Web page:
This made me think about a story a friend posted on Facebook recently. A prostitute had been invited to church by a friend. She was seeking and asking questions about Christ. On Sunday, she dressed for church in the most modest skirt she could find. When she arrived, people only saw the short skirt and immediately commented on her lack of modesty and poor character. Instead of seeing her through God’s lens, they judged her without knowing or understanding her life story. Yet, if someone had taken pictures of this young woman and exposed her entire story, then it is likely that these same church people would have more readily accepted her short skirt and rejoiced in her decision to start seeking Christ. In this example, I can see how Visual Ethnography could help to soften people’s hearts and to expose them to God’s truth, but at the same time it can also create more damage and misperceptions. There is a responsibility on the ethnographer to avoid causing harm to the innocent, but it seems there is equal responsibility on the person viewing the images. Pink’s book focused on the ethnographer and the science of visual research. However, it seems equally important to teach people techniques on avoiding bias and more critically analyzing visual content.

    • Mary Pandiani says:

      What a beautiful story, Dawnel. It grieves me when we are so quick to judge. I just came from a Memorial Service of a 58 year-old friend of my husband’s. The last time, Bill (my husband) saw him was at a golf outing of a group of guys supporting John (the man who passed away from cancer) at the country club where my husband plays regularly. Someone complained because John was wearing sweats. Little did the complainer know that the sweats were the only clothes that didn’t hurt his body. Made me mad then to hear that news, but reminded now with your friend’s story, I’m just sad.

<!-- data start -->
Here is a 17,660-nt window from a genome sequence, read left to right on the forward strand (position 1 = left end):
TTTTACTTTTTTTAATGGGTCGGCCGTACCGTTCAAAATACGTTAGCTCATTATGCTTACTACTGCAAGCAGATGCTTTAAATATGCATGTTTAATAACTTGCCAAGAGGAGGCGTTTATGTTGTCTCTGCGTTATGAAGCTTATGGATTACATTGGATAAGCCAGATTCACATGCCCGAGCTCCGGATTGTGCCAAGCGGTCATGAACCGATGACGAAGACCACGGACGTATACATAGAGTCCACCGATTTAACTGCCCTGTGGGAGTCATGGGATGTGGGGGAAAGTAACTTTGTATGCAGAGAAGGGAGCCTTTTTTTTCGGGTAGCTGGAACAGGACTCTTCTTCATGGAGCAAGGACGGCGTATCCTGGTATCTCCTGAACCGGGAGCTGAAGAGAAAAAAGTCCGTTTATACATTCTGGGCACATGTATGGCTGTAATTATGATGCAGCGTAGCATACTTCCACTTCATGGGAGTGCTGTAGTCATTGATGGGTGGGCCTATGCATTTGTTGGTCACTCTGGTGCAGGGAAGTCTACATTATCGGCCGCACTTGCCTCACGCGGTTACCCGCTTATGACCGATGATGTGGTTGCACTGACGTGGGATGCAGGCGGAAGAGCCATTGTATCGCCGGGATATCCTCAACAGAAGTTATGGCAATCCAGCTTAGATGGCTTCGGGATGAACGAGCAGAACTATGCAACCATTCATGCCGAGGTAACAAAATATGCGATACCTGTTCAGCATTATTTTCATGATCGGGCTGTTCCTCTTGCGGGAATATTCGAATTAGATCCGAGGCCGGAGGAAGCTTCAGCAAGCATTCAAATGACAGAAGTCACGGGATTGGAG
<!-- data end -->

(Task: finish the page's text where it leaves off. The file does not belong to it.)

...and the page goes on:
• Dawnel Volzke says:

        That makes me sad also…I wish more people would open their eyes to truly see other through God’s lens instead of getting caught up in their own judgement and lack of love for one another.

        • mm Nick Martineau says:

          Mary & Dawnel, thanks for sharing these two personal stories. They both express our great need for integrity and compassion. As story tellers and as listeners/observers we have great responsibility. As Brian mentioned in a previous comment, as followers of Christ we must admit we come with our own agenda. Hopefully our agenda leaves us being known for loving one another.